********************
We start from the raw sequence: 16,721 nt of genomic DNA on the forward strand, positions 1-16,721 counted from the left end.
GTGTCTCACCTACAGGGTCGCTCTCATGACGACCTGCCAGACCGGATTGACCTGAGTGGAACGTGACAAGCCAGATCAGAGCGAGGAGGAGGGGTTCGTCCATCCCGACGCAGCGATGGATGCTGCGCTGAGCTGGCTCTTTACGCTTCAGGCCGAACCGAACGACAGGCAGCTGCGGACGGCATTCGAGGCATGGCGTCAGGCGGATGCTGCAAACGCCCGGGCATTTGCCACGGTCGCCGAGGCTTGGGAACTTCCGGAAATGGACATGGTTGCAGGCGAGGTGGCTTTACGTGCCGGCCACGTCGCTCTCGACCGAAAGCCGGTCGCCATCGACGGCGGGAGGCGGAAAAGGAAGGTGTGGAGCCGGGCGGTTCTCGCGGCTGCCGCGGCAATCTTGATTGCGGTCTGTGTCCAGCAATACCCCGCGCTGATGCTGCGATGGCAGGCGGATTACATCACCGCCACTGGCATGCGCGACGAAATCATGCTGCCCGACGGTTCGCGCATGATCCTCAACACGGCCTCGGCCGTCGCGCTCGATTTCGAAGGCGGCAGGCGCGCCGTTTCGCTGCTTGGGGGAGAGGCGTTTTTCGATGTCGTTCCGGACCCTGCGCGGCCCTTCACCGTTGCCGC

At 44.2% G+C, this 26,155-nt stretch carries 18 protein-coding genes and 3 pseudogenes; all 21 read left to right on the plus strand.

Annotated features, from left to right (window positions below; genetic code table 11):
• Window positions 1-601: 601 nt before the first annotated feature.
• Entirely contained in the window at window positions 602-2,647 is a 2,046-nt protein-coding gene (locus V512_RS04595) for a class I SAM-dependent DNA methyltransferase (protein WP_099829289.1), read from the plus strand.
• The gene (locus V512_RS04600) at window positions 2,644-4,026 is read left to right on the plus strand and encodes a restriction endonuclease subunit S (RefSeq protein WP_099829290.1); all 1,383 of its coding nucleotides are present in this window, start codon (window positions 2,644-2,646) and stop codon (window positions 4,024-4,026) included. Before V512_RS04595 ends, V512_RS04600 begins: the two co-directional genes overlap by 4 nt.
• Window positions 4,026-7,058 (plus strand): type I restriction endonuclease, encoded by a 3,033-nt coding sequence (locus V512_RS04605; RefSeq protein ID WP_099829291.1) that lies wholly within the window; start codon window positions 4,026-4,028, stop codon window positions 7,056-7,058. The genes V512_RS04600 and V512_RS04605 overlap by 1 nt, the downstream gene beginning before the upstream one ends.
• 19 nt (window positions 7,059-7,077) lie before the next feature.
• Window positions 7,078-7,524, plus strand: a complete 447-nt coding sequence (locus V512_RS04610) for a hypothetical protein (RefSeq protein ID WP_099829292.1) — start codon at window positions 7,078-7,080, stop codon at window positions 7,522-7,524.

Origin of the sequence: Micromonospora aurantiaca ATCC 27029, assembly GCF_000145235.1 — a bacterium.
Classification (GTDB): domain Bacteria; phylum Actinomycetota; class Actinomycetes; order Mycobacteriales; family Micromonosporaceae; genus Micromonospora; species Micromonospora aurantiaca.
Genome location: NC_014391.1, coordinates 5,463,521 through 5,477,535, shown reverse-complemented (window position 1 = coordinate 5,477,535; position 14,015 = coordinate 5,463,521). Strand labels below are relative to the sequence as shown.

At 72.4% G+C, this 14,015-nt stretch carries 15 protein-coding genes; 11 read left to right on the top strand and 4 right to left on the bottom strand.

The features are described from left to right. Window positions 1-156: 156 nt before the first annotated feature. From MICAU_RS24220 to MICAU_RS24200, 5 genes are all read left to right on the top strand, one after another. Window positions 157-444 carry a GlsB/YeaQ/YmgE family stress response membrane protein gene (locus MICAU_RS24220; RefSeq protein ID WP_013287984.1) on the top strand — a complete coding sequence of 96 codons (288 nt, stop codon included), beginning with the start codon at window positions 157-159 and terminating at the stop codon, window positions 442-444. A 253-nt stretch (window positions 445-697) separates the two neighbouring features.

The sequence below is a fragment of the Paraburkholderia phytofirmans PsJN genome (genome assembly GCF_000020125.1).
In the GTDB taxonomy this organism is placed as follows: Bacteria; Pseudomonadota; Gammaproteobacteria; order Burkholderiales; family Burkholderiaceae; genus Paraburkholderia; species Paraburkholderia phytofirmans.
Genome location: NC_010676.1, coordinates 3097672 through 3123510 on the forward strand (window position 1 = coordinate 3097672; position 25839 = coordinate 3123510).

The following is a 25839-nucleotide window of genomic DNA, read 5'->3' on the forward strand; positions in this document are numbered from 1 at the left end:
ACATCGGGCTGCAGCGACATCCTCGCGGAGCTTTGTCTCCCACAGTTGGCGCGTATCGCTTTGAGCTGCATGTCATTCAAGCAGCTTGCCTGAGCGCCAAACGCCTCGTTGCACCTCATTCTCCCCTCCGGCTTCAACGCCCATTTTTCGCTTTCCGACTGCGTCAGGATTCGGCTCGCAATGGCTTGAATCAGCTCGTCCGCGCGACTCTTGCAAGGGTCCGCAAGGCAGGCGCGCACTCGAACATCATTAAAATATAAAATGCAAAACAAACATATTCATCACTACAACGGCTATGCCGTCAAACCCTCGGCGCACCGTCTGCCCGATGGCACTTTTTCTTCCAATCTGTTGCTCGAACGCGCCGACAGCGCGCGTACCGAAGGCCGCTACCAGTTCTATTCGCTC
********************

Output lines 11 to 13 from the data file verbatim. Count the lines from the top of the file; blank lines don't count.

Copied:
Origin of the sequence: Micromonospora aurantiaca ATCC 27029, assembly GCF_000145235.1 — a bacterium.
Classification (GTDB): domain Bacteria; phylum Actinomycetota; class Actinomycetes; order Mycobacteriales; family Micromonosporaceae; genus Micromonospora; species Micromonospora aurantiaca.
Genome location: NC_014391.1, coordinates 5,463,521 through 5,477,535, shown reverse-complemented (window position 1 = coordinate 5,477,535; position 14,015 = coordinate 5,463,521). Strand labels below are relative to the sequence as shown.